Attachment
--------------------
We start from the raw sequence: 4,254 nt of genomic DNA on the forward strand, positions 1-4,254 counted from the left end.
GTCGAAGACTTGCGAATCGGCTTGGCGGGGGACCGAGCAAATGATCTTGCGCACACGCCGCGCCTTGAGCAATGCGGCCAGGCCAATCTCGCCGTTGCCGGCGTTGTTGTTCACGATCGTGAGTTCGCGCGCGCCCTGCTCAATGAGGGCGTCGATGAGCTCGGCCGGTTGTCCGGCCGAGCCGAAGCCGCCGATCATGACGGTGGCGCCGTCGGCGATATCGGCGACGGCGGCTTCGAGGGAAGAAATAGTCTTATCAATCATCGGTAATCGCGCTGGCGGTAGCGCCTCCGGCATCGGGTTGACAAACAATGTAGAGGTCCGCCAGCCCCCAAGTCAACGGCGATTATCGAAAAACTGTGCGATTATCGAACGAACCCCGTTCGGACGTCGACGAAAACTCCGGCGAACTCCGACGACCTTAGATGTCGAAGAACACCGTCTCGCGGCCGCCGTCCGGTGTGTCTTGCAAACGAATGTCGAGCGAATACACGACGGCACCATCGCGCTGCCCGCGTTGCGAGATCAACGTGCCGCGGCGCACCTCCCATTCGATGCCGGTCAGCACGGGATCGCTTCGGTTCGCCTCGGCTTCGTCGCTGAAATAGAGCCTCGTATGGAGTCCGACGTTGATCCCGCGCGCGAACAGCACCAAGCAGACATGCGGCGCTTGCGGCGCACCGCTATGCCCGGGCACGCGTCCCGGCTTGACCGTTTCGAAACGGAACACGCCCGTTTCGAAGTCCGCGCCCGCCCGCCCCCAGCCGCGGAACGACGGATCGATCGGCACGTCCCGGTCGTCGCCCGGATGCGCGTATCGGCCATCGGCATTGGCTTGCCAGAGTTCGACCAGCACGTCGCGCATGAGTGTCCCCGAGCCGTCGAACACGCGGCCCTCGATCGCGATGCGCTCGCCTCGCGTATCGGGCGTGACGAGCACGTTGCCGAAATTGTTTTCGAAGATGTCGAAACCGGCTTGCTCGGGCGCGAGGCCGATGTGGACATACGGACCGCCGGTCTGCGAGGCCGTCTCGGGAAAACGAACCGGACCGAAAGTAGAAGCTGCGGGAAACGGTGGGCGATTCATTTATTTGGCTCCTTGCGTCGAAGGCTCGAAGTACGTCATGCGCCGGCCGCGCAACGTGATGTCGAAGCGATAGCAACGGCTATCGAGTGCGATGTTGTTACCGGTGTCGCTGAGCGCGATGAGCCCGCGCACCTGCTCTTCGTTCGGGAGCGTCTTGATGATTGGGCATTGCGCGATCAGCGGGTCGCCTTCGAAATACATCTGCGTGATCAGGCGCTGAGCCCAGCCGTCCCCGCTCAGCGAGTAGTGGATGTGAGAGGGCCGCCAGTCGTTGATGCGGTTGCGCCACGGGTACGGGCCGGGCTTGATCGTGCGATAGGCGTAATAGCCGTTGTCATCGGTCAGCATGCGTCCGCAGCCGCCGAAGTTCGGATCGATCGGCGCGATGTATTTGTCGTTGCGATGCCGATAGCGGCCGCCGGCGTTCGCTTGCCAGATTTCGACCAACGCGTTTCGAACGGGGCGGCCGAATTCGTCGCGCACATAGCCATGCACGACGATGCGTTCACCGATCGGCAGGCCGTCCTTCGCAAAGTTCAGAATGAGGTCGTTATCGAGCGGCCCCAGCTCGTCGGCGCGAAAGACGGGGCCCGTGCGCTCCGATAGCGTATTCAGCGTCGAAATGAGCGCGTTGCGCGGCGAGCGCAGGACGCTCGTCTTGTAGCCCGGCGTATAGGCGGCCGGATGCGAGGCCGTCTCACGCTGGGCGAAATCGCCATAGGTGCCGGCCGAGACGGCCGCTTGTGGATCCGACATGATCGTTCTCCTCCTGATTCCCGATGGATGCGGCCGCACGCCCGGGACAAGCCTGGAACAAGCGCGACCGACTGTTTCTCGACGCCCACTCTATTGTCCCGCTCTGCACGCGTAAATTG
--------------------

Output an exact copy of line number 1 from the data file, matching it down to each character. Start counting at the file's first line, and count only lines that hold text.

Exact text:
We start from the raw sequence: 4,254 nt of genomic DNA on the forward strand, positions 1-4,254 counted from the left end.